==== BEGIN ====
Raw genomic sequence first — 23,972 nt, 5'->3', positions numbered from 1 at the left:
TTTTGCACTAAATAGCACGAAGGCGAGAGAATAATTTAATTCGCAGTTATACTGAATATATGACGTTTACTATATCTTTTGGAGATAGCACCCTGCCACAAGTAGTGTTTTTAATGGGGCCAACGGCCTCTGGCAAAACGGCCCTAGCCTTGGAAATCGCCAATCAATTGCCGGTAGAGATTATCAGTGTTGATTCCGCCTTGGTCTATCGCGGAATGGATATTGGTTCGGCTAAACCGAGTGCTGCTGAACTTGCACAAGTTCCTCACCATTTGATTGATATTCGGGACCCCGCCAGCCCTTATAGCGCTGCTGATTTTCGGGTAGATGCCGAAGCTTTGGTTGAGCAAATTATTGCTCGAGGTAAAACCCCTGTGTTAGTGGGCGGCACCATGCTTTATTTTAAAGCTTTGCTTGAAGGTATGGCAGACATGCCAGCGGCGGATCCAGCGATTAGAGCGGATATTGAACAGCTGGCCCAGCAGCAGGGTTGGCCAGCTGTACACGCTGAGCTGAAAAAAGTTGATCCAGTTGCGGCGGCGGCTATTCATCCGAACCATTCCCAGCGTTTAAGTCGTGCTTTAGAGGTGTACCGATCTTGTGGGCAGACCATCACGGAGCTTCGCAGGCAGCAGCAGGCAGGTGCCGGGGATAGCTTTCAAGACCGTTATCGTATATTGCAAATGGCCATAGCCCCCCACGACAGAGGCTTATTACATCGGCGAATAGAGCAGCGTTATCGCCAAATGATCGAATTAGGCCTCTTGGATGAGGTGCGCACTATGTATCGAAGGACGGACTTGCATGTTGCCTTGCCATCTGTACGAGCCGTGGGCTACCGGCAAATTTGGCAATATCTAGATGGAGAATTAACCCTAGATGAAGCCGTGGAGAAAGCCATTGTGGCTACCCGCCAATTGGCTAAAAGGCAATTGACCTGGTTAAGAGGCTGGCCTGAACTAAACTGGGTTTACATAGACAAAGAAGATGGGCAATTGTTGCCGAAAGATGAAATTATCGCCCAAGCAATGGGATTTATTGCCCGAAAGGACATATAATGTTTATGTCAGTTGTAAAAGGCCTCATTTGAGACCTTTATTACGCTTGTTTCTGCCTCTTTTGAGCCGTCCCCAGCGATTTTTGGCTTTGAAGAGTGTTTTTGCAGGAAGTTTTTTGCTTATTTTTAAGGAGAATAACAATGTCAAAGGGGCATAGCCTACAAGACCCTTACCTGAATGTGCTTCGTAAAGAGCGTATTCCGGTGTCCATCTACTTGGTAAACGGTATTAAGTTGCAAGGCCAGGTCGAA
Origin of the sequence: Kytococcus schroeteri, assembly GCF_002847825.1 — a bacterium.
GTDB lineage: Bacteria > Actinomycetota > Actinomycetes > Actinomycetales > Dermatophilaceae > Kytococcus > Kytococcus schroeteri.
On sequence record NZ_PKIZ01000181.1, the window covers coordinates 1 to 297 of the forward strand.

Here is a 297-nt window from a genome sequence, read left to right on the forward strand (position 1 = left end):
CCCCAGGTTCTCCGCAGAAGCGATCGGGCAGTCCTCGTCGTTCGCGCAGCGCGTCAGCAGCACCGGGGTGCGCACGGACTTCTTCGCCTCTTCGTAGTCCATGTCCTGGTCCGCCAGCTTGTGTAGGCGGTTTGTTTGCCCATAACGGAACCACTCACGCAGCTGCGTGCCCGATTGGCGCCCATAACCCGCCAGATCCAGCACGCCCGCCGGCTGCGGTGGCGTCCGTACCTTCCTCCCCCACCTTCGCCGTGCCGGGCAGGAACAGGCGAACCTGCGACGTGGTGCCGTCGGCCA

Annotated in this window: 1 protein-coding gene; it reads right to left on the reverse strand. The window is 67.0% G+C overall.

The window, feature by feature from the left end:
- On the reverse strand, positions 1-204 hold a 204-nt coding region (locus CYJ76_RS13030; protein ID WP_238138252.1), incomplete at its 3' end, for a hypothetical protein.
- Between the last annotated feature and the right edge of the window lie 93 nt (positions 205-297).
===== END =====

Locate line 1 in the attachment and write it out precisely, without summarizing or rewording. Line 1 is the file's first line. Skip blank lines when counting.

Raw genomic sequence first — 23,972 nt, 5'->3', positions numbered from 1 at the left: